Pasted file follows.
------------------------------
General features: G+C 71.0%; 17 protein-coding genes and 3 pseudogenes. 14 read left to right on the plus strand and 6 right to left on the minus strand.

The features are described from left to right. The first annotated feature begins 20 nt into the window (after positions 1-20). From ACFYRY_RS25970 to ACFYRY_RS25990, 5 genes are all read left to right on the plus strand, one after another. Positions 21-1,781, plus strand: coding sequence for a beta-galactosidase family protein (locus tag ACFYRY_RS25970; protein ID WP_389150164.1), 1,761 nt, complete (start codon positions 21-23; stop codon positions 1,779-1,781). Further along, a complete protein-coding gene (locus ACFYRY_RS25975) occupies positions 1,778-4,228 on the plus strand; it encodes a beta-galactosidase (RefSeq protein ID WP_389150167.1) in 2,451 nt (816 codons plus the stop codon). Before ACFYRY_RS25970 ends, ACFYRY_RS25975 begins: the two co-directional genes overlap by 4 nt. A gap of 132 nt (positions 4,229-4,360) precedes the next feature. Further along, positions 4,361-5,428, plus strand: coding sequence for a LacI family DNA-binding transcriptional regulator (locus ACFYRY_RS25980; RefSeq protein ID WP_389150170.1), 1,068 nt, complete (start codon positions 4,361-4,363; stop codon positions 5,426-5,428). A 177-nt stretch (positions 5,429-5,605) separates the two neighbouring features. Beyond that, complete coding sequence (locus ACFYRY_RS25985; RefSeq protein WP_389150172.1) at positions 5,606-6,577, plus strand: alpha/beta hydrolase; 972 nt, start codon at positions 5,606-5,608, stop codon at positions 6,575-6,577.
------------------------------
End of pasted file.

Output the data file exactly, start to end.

General features: G+C 71.0%; 17 protein-coding genes and 3 pseudogenes. 14 read left to right on the plus strand and 6 right to left on the minus strand.

The features are described from left to right. The first annotated feature begins 20 nt into the window (after positions 1-20). From ACFYRY_RS25970 to ACFYRY_RS25990, 5 genes are all read left to right on the plus strand, one after another. Positions 21-1,781, plus strand: coding sequence for a beta-galactosidase family protein (locus tag ACFYRY_RS25970; protein ID WP_389150164.1), 1,761 nt, complete (start codon positions 21-23; stop codon positions 1,779-1,781). Further along, a complete protein-coding gene (locus ACFYRY_RS25975) occupies positions 1,778-4,228 on the plus strand; it encodes a beta-galactosidase (RefSeq protein ID WP_389150167.1) in 2,451 nt (816 codons plus the stop codon). Before ACFYRY_RS25970 ends, ACFYRY_RS25975 begins: the two co-directional genes overlap by 4 nt. A gap of 132 nt (positions 4,229-4,360) precedes the next feature. Further along, positions 4,361-5,428, plus strand: coding sequence for a LacI family DNA-binding transcriptional regulator (locus ACFYRY_RS25980; RefSeq protein ID WP_389150170.1), 1,068 nt, complete (start codon positions 4,361-4,363; stop codon positions 5,426-5,428). A 177-nt stretch (positions 5,429-5,605) separates the two neighbouring features. Beyond that, complete coding sequence (locus ACFYRY_RS25985; RefSeq protein WP_389150172.1) at positions 5,606-6,577, plus strand: alpha/beta hydrolase; 972 nt, start codon at positions 5,606-5,608, stop codon at positions 6,575-6,577.